Sgt. Workman is a hero not only for his actions in battle but also for working to make the best of his life for himself and his family. Readers of this book will have a better understanding of what combat veterans have to live with every day and should be so grateful that these men and women answer the call to that type of duty so most do not have too. I highly recommend that everyone read this book especially veterans and their families. ( )
  hermit | Aug 15, 2009 |
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John R. Bruningsecondary authorall editionsconfirmed
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Amazon.com Product Description (ISBN 034551212X, Hardcover)

Awarded the Navy Cross for gallantry under fire, Staff Sergeant Jeremiah Workman is one of the Marine Corps’ best-known contemporary combat veterans. In this searing and inspiring memoir, he tells an unforgettable story of his service overseas–and of the emotional wars that continue to rage long after our fighting men come home.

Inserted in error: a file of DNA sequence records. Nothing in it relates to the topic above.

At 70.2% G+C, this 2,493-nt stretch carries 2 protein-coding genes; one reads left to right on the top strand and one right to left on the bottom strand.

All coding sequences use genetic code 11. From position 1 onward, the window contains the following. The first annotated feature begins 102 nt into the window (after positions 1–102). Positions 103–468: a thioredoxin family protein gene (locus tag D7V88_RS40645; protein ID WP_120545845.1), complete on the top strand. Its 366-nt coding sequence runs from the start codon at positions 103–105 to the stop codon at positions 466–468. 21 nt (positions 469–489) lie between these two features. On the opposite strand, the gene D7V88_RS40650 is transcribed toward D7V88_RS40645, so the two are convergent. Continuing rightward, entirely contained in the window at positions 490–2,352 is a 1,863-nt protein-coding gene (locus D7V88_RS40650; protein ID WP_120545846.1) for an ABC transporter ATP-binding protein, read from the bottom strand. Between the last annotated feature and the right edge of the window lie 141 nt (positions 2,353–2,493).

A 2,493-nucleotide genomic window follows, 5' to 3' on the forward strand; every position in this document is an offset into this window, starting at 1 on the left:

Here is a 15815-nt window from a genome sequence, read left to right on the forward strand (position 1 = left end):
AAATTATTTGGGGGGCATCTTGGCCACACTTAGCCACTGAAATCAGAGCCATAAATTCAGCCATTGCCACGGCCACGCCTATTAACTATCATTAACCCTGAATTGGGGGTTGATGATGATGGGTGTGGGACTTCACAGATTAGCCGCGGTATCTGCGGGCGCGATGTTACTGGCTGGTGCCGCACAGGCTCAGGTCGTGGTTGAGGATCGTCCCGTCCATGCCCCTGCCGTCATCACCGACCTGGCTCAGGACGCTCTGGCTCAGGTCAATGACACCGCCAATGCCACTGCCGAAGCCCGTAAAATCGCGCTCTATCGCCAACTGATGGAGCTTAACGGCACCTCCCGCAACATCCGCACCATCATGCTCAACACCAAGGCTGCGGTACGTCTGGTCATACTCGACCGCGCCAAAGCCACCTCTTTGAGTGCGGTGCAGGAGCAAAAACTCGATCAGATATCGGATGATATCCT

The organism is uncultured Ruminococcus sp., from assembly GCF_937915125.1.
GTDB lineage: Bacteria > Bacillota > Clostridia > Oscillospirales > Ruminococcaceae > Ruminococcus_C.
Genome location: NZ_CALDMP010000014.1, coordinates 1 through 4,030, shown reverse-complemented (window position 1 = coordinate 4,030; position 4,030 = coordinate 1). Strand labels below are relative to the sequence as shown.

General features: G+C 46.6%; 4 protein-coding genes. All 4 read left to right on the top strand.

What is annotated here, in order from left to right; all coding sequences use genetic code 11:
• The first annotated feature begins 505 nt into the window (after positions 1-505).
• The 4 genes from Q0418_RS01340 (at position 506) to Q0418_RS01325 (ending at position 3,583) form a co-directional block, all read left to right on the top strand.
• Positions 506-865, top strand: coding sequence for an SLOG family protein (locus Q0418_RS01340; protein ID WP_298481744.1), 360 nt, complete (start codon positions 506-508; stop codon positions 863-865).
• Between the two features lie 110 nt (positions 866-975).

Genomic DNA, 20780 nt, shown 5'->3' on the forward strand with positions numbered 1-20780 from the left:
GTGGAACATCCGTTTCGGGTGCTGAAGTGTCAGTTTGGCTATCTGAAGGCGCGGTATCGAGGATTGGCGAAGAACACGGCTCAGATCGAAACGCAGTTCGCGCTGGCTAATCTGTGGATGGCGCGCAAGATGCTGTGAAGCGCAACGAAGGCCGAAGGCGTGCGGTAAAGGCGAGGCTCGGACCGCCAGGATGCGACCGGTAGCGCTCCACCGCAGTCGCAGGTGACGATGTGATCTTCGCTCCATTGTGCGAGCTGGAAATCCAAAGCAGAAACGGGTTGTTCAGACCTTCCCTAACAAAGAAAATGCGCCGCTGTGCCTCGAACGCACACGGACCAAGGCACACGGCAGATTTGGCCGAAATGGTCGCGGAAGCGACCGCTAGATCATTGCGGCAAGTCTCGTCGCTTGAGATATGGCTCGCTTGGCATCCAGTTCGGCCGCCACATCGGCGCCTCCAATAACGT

Raised in a tiny blue-collar town in Ohio, Jeremiah Workman was a handsome and athletic high achiever. Having excelled on the sporting field, he believed that the Marine Corps would be the perfect way to harness his physical and professional drives.

In the Iraqi city of Fallujah in December 2004, Workman faced the challenge that would change his life. He and his platoon were searching for hidden caches of weapons and mopping up die-hard insurgent cells when they came upon a building in which a team of fanatical insurgents had their fellow Marines trapped. Leading repeated assaults on that building, Workman killed more than twenty of the enemy in a ferocious firefight that left three of his own men dead.